Startup Stories: Whiteboard Coordinator Reduces Healthcare Costs with Improved Efficiency

Date Updated: Monday, September 23, 2019

Despite the world’s march toward ever-greater efficiency, healthcare has actually become less productive over the last two decades. This is largely due to operational inefficiency; people and associated resources are not working as effectively as they can, and so costs and stress levels continue to rise, staff become frustrated, and overall patient experience is compromised.

The answer seems obvious. Hospitals should work to increase effectiveness and efficiency. But that process is in itself time consuming and labor intensive, bringing its own costs to weigh against potential benefits.

It took physician Andrew Gostine—both an MD and an MBA—and his co-founders at Whiteboard Coordinator to finally help solve the problem and provide the means to reverse the decline. To gain visibility into where savings can be made and efficiency increased, he built an innovative end-to-end AI-driven service for data collection and analysis. The service provides actionable data that can be used by both administrators and physicians to improve hospital operations, clinician and patient experiences, and, ultimately, the organization’s financial bottom line.

WB Logo Dark Background

Whiteboard Coordinator collects anonymized data from cameras and wireless devices installed strategically around the facility. It monitors where people are, what they are doing, and how they are getting it done—all transparently, without disruption to existing work. That data is then analyzed by an AI system trained in operations and workflows in key locations such as labs, arrival and waiting areas, and operating and consulting rooms. The system applies computer vision, deep learning, and predictive analytics, which consumes, aggregates, and transforms a wealth of data. It then returns valuable targeted information to the devices currently operated by the people who can best use it to make a difference.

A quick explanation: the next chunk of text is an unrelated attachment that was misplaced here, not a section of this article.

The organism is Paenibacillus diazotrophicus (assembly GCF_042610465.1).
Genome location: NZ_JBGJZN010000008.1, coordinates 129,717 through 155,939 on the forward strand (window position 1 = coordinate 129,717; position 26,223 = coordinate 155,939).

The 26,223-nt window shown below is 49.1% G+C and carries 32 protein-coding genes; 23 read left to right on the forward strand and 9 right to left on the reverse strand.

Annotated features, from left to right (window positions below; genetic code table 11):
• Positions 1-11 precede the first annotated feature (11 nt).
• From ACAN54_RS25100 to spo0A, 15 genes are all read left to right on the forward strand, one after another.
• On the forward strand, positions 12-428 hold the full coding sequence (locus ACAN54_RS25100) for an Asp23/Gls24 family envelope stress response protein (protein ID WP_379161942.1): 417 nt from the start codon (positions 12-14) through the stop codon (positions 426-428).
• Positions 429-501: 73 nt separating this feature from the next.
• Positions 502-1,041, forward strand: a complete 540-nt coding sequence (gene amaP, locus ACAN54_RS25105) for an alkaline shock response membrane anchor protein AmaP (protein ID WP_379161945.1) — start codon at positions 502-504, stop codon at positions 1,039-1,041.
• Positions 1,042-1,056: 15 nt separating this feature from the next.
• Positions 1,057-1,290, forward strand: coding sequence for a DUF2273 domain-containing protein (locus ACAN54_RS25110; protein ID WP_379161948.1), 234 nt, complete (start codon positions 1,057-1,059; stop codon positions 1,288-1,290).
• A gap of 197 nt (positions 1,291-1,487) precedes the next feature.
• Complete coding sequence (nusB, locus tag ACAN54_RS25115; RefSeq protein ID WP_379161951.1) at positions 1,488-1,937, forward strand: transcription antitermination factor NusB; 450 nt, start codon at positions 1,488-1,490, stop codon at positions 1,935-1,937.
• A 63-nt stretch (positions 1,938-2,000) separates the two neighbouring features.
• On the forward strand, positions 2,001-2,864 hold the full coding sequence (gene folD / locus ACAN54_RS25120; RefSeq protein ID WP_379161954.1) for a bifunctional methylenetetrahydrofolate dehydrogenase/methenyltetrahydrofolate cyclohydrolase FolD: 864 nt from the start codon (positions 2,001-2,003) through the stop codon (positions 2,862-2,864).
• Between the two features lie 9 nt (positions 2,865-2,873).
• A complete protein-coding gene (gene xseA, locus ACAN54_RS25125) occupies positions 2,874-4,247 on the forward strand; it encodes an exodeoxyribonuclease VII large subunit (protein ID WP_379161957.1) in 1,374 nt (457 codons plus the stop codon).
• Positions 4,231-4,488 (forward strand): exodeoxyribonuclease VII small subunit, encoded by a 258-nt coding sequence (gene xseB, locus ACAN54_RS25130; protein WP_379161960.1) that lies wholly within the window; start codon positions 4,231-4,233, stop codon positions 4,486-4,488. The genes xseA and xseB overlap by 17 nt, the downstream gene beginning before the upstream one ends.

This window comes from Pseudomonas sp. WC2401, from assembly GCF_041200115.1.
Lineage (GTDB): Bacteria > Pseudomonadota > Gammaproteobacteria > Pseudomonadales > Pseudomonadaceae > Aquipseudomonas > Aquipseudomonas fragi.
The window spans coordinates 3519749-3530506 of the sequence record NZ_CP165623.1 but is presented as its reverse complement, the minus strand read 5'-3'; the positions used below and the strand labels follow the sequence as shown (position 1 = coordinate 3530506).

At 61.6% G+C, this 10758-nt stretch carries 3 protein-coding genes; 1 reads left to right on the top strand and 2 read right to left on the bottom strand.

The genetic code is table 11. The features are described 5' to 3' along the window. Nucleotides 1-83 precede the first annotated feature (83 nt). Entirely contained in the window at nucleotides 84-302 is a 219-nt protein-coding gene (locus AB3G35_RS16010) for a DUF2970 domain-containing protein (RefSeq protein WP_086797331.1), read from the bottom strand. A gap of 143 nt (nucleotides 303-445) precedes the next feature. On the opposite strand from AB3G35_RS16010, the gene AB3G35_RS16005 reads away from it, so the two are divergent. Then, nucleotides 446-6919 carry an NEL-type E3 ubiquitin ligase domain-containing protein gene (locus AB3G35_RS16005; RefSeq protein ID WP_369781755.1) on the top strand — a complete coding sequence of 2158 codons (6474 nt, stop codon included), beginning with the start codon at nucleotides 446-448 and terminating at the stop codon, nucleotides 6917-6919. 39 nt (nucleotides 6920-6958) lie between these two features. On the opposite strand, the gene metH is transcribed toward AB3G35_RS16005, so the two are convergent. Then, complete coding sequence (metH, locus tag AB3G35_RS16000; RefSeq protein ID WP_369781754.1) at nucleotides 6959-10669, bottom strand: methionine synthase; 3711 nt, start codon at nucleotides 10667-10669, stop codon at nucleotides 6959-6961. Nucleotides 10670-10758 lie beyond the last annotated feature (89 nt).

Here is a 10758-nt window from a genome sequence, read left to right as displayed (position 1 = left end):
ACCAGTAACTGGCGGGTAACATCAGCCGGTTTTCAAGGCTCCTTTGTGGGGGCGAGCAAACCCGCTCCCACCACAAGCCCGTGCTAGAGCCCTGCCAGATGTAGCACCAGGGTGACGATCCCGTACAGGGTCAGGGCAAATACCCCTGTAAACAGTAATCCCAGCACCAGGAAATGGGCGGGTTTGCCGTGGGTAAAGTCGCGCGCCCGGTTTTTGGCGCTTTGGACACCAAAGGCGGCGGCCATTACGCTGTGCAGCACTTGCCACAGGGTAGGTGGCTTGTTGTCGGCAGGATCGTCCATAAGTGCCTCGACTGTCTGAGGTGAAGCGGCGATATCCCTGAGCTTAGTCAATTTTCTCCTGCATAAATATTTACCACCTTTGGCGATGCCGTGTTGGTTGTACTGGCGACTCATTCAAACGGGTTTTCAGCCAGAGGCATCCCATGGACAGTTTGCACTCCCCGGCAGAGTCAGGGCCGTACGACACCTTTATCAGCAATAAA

Whiteboard_image

This is why Gostine has come to characterize his company as primarily a data provider. He can collect data, analyze it, and add value where that process would previously have been cost-prohibitive. A key feature is the transformation process, where data can be turned into knowledge about key functions within the organization. Gostine points out that, “We have another layer of machine learning to produce differential reports, refine the data, and make it actionable by recipients.”

Whiteboard Team and Workplace 2

Administrators may get information on staffing opportunities, and physicians can get notified when patients are ready or lab results are available. Patients are advised of wait times. Equipment can be placed where it’s required, when it’s required. The burden of time-consuming documentation can be reduced, and all involved—staff, patients, and administrators—can begin to see overall improvements in operational and financial efficiency.

All this is made possible by the convergence in recent years of cost-effective monitoring equipment, Microsoft Azure cloud-based support for the considerable resources required for AI-based solutions, and the availability of highly skilled data scientists to build the proprietary machine learning platform. Oh—and the first-hand experience of clinicians working at the leading edge of an industry whose efficiency has been declining some .6% year over year.

But does it work? Silver Cross Hospital is an example. The hospital invested in Whiteboard Coordinator and has reduced cost structure while increasing surgical case volume by some 27%. They are looking forward to further opportunities offered by the system to increase profitability while working more efficiently and effectively for their patients.

Whiteboard Operating Room Camera Deployment 

Two years in, Whiteboard Coordinator is already proving its value. When asked if he has any general wisdom to offer to other tech startups, it’s hard to say whether it’s Andrew Gostine’s clinical background or his business qualifications that lead him to offer the following advice: “There is always a path forward if you’re persistent.”

Subscribe to the Microsoft for Startups blog

Subscribe